Cover image for The beauty myth : how images of female beauty are used against women
The beauty myth : how images of female beauty are used against women
Wolf, Naomi.
Personal Author:
Publication Information:
New York : W. Morrow, 1991.
Physical Description:
348 pages ; 25 cm
Format :


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Material Type
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Item Holds
HQ1219 .W65 1991 Adult Non-Fiction Non-Fiction Area
HQ1219 .W65 1991 Adult Non-Fiction Open Shelf

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Explores the phenomenon of the violent backlash against feminism that uses images of female beauty as a political weapon against women's advancement.

Reviews 3

Publisher's Weekly Review

This valuable study, full of infuriating statistics and examples, documents societal pressure on women to conform to a standard form of beauty. Freelance journalist Wolf cites predominant images that negatively influence women--the wrinkle-free, unnaturally skinny fashion model in advertisements and the curvaceous female in pornography--and questions why women risk their health and endure pain through extreme dieting or plastic surgery to mirror these ideals. She points out that the quest for beauty is not unlike religious or cult behavior: every nuance in appearance is scrutinized by the godlike, watchful eyes of peers, temptation takes the form of food and salvation can be found in diet and beauty aids. Women are ``trained to see themselves as cheap imitations of fashion photographs'' and must learn to recognize and combat these internalized images. Wolf's thoroughly researched and convincing theories encourage rejection of unrealistic goals in favor of a positive self-image. (May) (c) Copyright PWxyz, LLC. All rights reserved

Library Journal Review

Journalist and poet Wolf presents a provocative and persuasive account of the pervasiveness of the beauty ideal in all facets of Western culture, including work, sex, and religion. In showing how this myth works against women and how women sabotage themselves by their complicity with this impossible standard, she discusses at length two unfortunate consequences: the growth in the number of bulimic and anorexic women and the increasing popularity of cosmetic surgery. The facts are certainly stacked to prove her thesis but, for the most part, provide convincing evidence. In her final chapter, Wolf instructs women on how to crack the beauty myth. Recommended, especially for women's studies collections.-- Anne Twitchell, National Re search Council Lib., Washington, D.C. (c) Copyright 2010. Library Journals LLC, a wholly owned subsidiary of Media Source, Inc. No redistribution permitted.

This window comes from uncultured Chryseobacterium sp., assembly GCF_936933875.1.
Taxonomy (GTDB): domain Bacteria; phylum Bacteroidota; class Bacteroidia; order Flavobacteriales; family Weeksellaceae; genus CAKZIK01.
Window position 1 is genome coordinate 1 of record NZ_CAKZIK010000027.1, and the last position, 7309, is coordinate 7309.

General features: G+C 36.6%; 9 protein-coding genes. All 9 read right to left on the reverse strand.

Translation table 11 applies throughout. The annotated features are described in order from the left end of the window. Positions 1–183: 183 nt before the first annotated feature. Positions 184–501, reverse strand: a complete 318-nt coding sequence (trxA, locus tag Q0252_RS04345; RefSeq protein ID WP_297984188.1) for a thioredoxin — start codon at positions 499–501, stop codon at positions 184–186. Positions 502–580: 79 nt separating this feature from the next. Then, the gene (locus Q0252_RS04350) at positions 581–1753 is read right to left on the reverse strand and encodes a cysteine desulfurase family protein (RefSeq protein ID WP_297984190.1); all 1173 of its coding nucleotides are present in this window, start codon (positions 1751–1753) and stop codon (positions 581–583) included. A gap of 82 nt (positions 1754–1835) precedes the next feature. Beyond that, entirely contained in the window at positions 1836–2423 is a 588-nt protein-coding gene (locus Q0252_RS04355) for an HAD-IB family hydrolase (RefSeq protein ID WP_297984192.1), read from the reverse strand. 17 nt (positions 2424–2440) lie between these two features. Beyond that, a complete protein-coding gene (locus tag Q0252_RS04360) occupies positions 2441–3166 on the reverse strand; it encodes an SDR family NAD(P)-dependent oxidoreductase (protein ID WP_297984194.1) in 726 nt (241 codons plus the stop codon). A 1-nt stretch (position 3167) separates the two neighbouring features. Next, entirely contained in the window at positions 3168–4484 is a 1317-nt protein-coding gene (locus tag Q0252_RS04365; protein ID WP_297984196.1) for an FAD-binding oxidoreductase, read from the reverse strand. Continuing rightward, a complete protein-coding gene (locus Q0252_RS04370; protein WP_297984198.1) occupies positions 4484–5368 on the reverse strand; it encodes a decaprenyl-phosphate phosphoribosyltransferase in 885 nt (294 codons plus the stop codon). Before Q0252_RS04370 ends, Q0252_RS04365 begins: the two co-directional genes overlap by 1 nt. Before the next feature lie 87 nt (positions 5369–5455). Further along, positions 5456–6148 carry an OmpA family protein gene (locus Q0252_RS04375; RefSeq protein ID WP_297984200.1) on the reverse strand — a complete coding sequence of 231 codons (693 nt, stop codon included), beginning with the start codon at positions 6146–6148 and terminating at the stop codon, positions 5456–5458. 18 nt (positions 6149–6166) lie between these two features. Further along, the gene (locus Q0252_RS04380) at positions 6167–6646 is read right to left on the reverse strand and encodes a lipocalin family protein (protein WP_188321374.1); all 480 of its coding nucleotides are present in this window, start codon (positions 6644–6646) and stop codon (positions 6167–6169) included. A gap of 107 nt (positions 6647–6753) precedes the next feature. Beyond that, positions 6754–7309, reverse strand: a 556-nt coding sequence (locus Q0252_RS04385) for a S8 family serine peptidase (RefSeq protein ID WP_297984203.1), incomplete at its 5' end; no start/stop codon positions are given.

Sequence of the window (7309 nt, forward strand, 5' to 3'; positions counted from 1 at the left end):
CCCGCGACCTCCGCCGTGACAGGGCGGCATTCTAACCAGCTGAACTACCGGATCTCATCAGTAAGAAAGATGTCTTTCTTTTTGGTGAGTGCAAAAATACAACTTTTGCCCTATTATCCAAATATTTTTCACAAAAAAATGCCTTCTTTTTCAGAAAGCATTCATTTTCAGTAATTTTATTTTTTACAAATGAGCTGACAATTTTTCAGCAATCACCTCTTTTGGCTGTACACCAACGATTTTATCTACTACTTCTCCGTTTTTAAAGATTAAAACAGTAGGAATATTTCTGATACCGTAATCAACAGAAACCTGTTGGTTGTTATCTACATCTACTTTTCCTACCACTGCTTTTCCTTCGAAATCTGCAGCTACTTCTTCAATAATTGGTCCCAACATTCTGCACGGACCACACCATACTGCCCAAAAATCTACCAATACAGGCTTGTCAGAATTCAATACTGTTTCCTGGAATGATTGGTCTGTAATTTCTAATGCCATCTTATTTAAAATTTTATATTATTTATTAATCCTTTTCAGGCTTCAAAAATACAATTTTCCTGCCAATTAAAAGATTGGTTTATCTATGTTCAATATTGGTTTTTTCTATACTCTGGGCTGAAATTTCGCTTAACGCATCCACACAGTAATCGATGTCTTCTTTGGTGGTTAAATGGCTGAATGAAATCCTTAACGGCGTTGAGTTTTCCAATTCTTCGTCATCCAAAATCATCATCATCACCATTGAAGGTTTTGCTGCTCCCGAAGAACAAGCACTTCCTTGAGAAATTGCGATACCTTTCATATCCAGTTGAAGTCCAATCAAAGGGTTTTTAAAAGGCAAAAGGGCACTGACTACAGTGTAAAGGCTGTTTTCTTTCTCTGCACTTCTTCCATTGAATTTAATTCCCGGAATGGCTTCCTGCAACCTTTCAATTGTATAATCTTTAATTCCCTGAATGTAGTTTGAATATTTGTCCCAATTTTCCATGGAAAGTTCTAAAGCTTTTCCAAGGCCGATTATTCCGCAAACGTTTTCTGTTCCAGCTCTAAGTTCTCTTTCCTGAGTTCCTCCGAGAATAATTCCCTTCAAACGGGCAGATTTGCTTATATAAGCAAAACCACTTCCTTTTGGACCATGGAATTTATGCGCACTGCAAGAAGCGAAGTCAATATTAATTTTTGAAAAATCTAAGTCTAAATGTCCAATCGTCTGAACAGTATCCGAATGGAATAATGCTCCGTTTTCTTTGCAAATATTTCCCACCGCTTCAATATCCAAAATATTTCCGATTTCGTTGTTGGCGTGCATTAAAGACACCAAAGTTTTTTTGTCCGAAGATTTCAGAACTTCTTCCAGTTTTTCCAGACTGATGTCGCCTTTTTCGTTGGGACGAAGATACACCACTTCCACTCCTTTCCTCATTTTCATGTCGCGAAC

Choice Review

Wolf argues that the cult of female beauty has emerged as a formidable political weapon in resistance to the considerable economic, social, and political gains women in the "First World" have made recently. With the exception of some statistical information, Wolf presents almost nothing new on the subject of the beauty myth, leaving the enormous potential of her thesis undeveloped. The book's power derives primarily from the exuberant passion of its author. Would that an editor had encouraged Wolf to define her terms more precisely, to forego poorly supported and sweeping generalizations, and to distinguish between description and the genuine analysis of a phenomenon and its effects. Wolf also needs to reconsider her ahistorical posture: it is simply not true that the beauty myth is peculiar to the late 20th century. The references cited in the text vary in their relevance and usefulness, but the bibliography, although incomplete in some areas, will provide the reader with most of the classics on this issue. Community college level and up.-J. de Luce, Miami University (OH)